I could not feel the same. I couldn't see Es's gravestone through my stinging tears. "What else could I have done?" I whispered into the silence. "But, oh, Es, how will I endure?"
At first it was very difficult, despite Ross's efforts to stay out of my way. He went out for the spring roundup and was gone for several weeks, but strangely I did not find those weeks any easier. I felt as if all my energy and willpower had dissolved into the atmosphere. I dragged around doing the necessary chores, and as soon as I could, I'd drop into a chair and stare into space for hours at a time. Nights were no better; bad dreams haunted me, and the loneliness was crushing in the hours I would lie awake, thinking thoughts that led nowhere. Summer came, and Quentin and Lola spent many happy days following Ross around, going riding with him on their little ponies, or chatting gaily with him while perching on the corral fence. Brooding in the house, I felt sometimes as if I hated even my own children. They didn't care about their father, they were just mad at me for refusing to let Ross come to the house anymore. Even Lola, who I had expected to be afraid of Ross once she heard what he had done, just rolled her little eyes at me and went her merry way. I felt abandoned by the whole world. All I wanted was to either pay Ross back for all the pain he had caused me or to lie down and die myself. Something had to change, but for a while, nothing did. Only gradually, so gradually that at first I didn't notice, as the months went by I got used to seeing Ross around the ranch and could watch from the window as he played with the children without the stifling feeling of anger and hatred overpowering me. Only a bitter resentment and an aching feeling of loneliness and confusion came now.
Finally one night I had a dream that set me on the path to reconciliation. In it I seemed to be watching Es branding calves in some hidden gulley—alert, watching, casting a wary eye on the ridges above. I knew somehow that they were not our calves, and I remembered once Es admitting to me, when I had commented on how fast our herd was growing, that he had used the long rope a little—"not much, Tabby, but a little, just a little." As I watched, a rider appeared up the washout, a strangely familiar rider with a black moustache and gray eyes. Es turned, his hand going to his belt. A shot cracked, echoing over the still landscape. The rider slumped, slipping from his horse into the sand, and suddenly I knew who it was . . . it was Ross.
I jerked awake in the darkness. My heart was pounding. My dream was right, I realized. If Es had been in Ross's place . . . if the roles were reversed . . . I would have forgiven Es. Without a question I would have forgiven Es. There, safe, hidden in the dark with only the sounds of my children's soft breathing and an occasional yelp of a coyote from the night outside, I admitted to myself for the first time that I wanted to forgive Ross. If only for my own sake I wanted to forgive Ross. I knew it wouldn't be easy, but at least I knew that I needed to try.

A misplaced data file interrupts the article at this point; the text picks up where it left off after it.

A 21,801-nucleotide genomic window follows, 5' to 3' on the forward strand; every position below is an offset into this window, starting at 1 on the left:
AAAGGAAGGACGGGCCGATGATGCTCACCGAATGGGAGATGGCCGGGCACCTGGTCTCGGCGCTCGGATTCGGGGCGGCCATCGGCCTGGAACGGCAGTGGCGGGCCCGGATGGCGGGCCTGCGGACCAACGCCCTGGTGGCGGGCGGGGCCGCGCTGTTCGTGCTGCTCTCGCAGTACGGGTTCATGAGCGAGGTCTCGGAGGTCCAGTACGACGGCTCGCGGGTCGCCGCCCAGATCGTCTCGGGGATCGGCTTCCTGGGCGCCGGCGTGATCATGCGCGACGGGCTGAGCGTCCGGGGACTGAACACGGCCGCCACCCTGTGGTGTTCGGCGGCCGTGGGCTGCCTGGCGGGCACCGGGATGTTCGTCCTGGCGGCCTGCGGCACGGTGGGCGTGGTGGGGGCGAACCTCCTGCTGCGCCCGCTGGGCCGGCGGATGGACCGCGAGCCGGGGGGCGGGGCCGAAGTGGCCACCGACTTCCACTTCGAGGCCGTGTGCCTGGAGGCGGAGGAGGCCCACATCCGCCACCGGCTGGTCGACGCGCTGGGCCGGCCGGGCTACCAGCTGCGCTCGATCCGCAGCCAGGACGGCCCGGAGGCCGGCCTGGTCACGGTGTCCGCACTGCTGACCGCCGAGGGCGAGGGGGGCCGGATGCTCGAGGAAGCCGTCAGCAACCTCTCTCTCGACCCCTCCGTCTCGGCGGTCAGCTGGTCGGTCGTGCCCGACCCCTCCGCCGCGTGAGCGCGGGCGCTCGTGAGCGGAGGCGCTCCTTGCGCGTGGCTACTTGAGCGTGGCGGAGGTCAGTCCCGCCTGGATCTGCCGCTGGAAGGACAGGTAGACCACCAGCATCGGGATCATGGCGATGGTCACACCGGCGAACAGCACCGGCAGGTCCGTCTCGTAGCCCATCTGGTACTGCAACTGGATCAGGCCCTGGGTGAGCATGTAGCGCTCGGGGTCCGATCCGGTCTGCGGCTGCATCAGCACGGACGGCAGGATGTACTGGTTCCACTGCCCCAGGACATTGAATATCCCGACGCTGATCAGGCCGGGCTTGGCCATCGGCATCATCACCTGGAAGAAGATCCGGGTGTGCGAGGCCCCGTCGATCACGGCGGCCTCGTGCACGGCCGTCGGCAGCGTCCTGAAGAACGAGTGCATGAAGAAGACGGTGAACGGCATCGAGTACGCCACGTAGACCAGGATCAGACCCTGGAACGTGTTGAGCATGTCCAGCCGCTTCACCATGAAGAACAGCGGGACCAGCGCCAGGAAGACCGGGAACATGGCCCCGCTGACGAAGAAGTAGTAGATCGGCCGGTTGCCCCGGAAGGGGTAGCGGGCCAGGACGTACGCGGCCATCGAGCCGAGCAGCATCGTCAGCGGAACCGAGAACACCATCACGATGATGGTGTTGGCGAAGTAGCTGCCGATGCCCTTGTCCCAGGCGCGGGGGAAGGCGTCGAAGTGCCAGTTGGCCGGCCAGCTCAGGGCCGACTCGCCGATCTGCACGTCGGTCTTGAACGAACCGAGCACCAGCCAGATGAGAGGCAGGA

To the rest of the world, nothing had changed, but inside myself everything had. I was no longer succumbing to and being overpowered by my anger. I was battling it, and even merely the battle gave me energy. I didn't sit looking off into space anymore. I sat reading my Bible. Over and over I read, "I tell you, forgive not your brother seven times, but seventy times seven times." I said that to myself everyday as I went about my work, cleaning the house, kneading bread, or hanging out laundry. But I still couldn't do it, and I finally realized that it was impossible for such forgiveness to come by my will only, so I prayed, every night I prayed, for God to grant me His forgiveness of Ross. I thought it would never come, but one day, when the leaves on the aspens were unbroken gold and the first snow lay dusted on the mountain peaks, I knew I was ready.
All morning I kept my eye on the window as I made the beds, cut the vegetables for the day's stew and sliced sides of beef to dry for jerky. In the afternoon Quentin and Lola got out their ponies and left for a ride in the beautiful golden woods, and I seized my chance. I took off my smudged apron, smoothed my hair, and went out to look for Ross. I tried to ignore my clammy palms and dry mouth as I approached the corrals. I prayed silently for God to help me, repeating desperately, "Seventy times seven," to myself as I walked.
Ross was just freeing a snorting mustang from the snubbing post as I came up to the fence. He glanced up and saw me, quickly sent the horse shying out the gate into the pasture, picked up the saddle and headed for the barn. I had to try twice before I managed to get the word out, "Ross!" He looked back at me. I waited, fighting to calm the pounding of my heart and the urge to turn away and run. Slowly Ross let the saddle down into the dust and came walking across the corral toward me. There was apprehension in his gray eyes, and a wistfully hopeful look that he was trying to squash. That look did something to me, and the words came easier than I had expected.